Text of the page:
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Introducing Variable Scoping in v22.2 πŸ†•

Before v22.2, a process instance was executed from a single process diagram, and the developer was responsible for managing the process variables on the diagram. All process variables were accessible by the instance.

Flows for APEX v22.2 introduces Call Activities – where a single process instance can start a process using one process diagram (model) and then can call other diagrams. A process instance could be configured to call the same diagram multiple times – which would result in multiple process variables having the same name present in a single process instance. To keep process variable separate in each invocation of a diagram (within the same process instance), v22.2 introduces variable scoping.

In v22.2, process variables are now scoped at diagram invokation level. Each separate Call Activity creates a new scope for the called diagram to operate in.

Variable Scoping in Call activity

In the example above, the top level process diagram, diagram A, calls diagram B and diagram C. The initial diagram operates with its scope, scope 0. When Diagram B is called, a new scope is dynamically created at runtime for variables in this diagram – in this case, scope 2. Then control passes back to diagram A, operating at scope 0, before it calls diagram C. when C is called, a new scope is created for variables inside this diagram – in our example, scope 3.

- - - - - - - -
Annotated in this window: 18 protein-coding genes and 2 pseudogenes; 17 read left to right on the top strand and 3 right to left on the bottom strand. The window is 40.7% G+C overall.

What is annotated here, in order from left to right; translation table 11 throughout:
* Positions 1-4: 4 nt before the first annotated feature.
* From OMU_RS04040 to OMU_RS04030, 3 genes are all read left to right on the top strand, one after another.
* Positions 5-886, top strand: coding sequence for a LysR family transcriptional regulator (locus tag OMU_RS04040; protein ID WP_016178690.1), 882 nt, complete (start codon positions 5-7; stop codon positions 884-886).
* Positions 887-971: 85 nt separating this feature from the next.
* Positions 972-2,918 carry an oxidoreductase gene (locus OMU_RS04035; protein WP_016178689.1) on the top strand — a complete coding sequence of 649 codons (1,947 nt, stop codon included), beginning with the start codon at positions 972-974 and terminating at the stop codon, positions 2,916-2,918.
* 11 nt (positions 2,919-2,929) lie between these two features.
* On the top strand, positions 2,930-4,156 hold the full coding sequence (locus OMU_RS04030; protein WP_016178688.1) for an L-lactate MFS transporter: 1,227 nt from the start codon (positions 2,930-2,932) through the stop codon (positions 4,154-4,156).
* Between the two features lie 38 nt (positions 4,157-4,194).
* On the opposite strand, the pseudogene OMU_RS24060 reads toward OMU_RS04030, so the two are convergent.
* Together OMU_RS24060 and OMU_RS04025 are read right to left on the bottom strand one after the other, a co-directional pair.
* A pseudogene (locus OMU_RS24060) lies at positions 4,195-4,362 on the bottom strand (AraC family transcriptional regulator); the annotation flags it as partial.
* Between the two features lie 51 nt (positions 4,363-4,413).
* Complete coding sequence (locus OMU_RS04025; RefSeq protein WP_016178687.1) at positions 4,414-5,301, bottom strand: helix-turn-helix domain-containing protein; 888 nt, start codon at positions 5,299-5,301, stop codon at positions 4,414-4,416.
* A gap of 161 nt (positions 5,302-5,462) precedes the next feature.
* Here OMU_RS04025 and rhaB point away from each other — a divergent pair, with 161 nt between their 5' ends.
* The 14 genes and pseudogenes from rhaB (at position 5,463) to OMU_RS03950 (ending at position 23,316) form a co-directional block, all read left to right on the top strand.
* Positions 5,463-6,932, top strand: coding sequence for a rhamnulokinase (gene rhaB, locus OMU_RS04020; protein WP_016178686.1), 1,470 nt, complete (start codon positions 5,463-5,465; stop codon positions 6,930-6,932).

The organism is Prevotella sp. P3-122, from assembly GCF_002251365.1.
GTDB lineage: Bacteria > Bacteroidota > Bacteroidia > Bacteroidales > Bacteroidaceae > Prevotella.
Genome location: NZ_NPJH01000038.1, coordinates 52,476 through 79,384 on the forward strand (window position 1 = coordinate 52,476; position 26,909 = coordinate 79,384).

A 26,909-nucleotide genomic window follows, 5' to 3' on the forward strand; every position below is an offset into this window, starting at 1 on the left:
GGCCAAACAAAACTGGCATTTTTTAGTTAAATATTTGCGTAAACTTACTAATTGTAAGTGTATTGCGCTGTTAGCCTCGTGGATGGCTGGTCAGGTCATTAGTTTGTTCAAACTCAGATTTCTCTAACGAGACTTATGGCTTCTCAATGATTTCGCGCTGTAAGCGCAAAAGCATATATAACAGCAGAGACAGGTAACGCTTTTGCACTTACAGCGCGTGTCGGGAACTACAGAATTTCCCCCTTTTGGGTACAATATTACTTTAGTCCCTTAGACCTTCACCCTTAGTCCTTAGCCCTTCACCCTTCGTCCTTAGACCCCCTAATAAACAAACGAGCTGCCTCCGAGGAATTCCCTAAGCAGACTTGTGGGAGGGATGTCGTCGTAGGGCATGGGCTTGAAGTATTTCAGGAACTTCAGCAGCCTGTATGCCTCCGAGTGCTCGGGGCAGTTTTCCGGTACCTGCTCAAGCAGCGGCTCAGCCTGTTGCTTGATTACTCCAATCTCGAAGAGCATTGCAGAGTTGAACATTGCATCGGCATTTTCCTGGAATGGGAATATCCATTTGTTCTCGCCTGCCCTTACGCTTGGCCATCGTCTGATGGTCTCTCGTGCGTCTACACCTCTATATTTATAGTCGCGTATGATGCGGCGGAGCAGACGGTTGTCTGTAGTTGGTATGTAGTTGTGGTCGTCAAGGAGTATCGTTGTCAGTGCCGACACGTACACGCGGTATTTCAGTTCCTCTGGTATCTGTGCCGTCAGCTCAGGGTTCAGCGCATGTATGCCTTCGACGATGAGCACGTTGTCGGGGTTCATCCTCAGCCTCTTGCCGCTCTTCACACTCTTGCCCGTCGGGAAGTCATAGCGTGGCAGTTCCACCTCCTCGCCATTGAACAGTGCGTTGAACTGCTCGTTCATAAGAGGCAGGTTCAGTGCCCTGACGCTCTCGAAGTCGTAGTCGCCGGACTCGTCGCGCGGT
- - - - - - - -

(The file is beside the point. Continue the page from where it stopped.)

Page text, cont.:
All three diagrams in the example have a process variable myVar. As these are on three different diagram calls, scoping results in MyVar in Diagram A being a different variable to MyVar in Diagram B (scope 2), and different again from MyVar in Diagram C (scope 3).

Variable Scoping in Call activity 2

To further develop the example, the second diagram shows a top level diagram D which calls Diagram E twice, in parallel.

The process instance starting diagram operates with scope 0; in fact, the top level scope in any process instance is always at scope 0. The instance calls Diagram E twice. One copy of Diagram E operates with scope 4, and the second operates with scope 5. Again, the variable MyVar in each diagram is a different variable.

Scoping and Single Model Instances.

If your process is defined in a single diagram (model), and does not call another diagram, everything operates at scope 0. The system will operate as it did with previous versions of Flows for APEX, and you don’t need to worry about scoping.

All process variable API calls have scoping as an optional parameter, and if no scope is provided, they default to scope 0.

Using Scope in a Multi-Model Application

All of the API calls to the process variable system have a signature that allows you to identify the scope of a variable. But how do you keep track of scope? Typically an application will not need to explicitly keep track of the scope that it is operating at. Instead, the application can supply the Subflow ID of the subflow it is currently operating on – and the Flows for APEX engine will use the appropriate scope for that subflow. The engine knows which diagram (or which call of a diagram) every subflow is processing, and can get the appropriate scope information.

If no scope or sublow information information is provided, the scope defaults to scope 0.